>>1205966>Let the Commandant answer him.
>>1205966>It'd be wise to be careful with boasting about that - to kill an enemy officer in battle is honorable, to give a gun to a traitor to do the deed, no matter the circumstance, sits poorly with most ranking officers.Ah... Thanks for that. Didn't know about the general feeling around the officers of the navy.>"Respectfully sir, there were other ships in that fleet and we engaged them first so that they would not join in the fight against your cruiser."effectively >There were other ships in the battle besides the Inviolable Rights. I destroyed a gunboat - the Commandant here destroyed a raider with his coastal gun!but in a more respectful, measured tone.We should speak out but carefully. That will allow the Commandant to act as the good cop to quell the differences since hes the higher ranked officer.
>>1205966Yeah I'd like to echo that about the encouraging a mutiny thing. We're Imperials after all, don't want to go around encouraging small folk to rebel. The peasants could get ideas.
>>1205966>Let the Commandant answer him
>>1205982hmm no wonder we never got many orders from the force commander during that fight...i thought he just gave us a wide latitude for our initiative
>>1205966You let the Commandant speak his mind."Now, listen here, you little whelp," he snarls, "your damned Commodore got himself into the broadside of the Cruiser. I know - I watched. He lead my gunboat into death, because I told Lieutenant Commander Wilrick Kebner, father of two, that he should follow the Extirpate because I assumed he wouldn't-""Sir, you cease that - comparing the lives on a harbor customs craft to a hundred-twenty of the Millock Fleet's finest." the Officer interrupted, matching the indignant expression on the Commandant's face. "I'm merely here on a formality from Acting Captain Meyers, that we properly secure this victory-""Formality! A formality, you say?""Gentlemen-" you cut in. "Gentlemen. Respectfully, there were other ships n that fleet. My own ship and the coastal gun engaged them so they would not join the fight against your cruiser...">And we disabled the Inviolable Rights so they would not escape and mock your mighty effort, Officer.>And you'd ALL be dead without that effort.>So I'd suggest you watch your tongue, Southerner.>Something else?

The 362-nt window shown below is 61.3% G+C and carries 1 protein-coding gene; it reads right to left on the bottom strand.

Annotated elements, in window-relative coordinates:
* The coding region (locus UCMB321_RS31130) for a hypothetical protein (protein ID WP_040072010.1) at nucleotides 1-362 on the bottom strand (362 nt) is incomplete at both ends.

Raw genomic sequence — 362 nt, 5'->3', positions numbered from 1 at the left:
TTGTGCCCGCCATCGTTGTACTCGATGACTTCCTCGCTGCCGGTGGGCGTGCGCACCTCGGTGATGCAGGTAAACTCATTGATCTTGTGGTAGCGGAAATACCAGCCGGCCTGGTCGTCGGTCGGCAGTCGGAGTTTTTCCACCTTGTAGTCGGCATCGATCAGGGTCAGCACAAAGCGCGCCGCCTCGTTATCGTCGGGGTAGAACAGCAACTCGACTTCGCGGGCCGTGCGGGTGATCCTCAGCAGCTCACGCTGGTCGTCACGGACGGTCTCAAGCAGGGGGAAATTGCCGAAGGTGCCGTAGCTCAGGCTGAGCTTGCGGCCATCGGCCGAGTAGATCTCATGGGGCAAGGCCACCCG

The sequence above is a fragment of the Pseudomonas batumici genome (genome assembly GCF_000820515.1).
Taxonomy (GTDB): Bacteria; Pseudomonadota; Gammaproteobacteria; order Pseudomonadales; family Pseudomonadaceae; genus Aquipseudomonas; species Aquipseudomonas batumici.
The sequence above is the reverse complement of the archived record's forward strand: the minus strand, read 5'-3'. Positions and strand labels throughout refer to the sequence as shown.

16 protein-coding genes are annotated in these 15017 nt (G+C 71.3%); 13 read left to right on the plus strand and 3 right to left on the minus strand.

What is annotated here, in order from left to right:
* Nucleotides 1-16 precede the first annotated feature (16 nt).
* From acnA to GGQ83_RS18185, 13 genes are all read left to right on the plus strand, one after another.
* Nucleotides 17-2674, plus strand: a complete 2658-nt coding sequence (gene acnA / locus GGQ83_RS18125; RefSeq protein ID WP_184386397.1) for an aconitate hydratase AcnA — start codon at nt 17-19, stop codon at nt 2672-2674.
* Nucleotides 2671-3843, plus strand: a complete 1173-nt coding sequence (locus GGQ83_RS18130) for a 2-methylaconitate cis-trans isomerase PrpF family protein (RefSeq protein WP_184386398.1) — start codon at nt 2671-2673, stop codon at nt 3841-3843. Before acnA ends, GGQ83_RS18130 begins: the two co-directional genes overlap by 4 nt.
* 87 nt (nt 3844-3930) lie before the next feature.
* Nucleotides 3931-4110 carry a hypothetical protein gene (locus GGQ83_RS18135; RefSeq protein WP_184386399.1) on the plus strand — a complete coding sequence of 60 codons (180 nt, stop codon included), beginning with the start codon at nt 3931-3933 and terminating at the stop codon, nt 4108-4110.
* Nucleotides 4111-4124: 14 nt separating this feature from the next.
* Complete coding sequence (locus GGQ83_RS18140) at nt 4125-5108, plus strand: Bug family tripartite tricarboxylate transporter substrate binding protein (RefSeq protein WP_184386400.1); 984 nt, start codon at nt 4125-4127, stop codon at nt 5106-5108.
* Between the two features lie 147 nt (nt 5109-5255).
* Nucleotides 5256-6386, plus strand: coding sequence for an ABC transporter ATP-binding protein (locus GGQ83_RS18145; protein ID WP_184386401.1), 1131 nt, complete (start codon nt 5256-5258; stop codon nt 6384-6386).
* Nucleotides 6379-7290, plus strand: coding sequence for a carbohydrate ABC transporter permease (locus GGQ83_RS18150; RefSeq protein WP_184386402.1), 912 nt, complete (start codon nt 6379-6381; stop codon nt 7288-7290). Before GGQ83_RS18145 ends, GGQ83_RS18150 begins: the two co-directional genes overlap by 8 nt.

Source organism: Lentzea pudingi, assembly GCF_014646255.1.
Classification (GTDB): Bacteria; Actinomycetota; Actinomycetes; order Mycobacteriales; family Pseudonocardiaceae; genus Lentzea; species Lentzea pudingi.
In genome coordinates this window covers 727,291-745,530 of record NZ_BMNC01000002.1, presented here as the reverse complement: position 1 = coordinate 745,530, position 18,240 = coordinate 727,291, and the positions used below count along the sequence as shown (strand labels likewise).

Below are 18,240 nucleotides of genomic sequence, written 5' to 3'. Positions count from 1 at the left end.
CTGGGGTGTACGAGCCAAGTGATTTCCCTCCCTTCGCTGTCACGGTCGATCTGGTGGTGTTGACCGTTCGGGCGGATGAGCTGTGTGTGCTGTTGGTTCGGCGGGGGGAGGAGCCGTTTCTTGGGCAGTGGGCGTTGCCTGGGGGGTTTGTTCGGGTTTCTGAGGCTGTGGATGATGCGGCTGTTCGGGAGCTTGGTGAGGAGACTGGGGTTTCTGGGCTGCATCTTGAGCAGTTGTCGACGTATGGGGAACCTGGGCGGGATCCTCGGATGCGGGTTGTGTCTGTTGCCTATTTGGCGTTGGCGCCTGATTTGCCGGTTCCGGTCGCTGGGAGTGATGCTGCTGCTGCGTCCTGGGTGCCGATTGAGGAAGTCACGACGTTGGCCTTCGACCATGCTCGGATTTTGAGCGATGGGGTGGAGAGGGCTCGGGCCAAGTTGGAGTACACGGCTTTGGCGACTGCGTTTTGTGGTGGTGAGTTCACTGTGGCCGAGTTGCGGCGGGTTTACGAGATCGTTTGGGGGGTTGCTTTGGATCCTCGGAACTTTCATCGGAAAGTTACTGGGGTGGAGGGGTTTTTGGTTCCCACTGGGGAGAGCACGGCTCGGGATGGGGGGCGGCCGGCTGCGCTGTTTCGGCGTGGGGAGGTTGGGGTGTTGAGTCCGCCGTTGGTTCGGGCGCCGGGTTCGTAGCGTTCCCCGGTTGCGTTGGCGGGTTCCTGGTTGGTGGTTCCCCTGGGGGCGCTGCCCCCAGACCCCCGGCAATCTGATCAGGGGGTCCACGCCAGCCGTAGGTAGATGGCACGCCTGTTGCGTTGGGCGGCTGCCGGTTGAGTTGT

>>1206105>And we disabled the Inviolable Rights so they would not escape and mock your mighty effort, Officer.>And you'd ALL be dead without that effort.
>>1206105>And we disabled the Inviolable Rights so they would not escape and mock your mighty effort, Officer.Another question, related to the third choice. Are we now a "Northerner" by dint of serving up here, or were we a "Northerner" before that? And what's our background/upbringing? My sense is we're like British Middle Class-- common, but somewhat well-off and well educated. Anyway we've given him an out with the first choice, if he doesn't take it we'll see about doing something ungentlemanly.
>>1206105>>And we disabled the Inviolable Rights so they would not escape and mock your mighty effort, Officer.I want to kick his damn arse into the water. Should have let the cruiser sink.
>>1206105>>And we disabled the Inviolable Rights so they would not escape and mock your mighty effort, Officer.
>>1206158Often depends on the attitudes of the individual officer. When he refers to the Expirtate's crew as of the "Millock Fleet", that's one of the regional fleets of the South. As to our own LCDR Reynolr, he's generally a "Northerner" as in he's only ever commanded a little trawler in the Kraegsk. Depending on the attitude of the man, Southern officers that are re-assigned up to northern posts are either unlucky or incompetent - the commanders of the little Northern ships are hardly worth considering, captains of the larger cruisers are generally mafia dons with little idea of what Navy honor really is. Not sure if I got the point across, but yes, we are generally a "Northerner" by our command. Our own origins are yet to be examined!
>>1206200What kind of person was the dead commodore. Similar to this officer?
>>1206232Well, he was stuck on an AA boat, as opposed to big heavy cruiser so I'd wager him to be venal, petty and self-important as opposed to a true mafia don like Scribe mentioned. Like the shitty underboss the protagonist always kills/takes revenge on towards the beginning of a gangster movie. It's very bizarre they sent an anti-aircraft boat to a place where there's very few planes, though.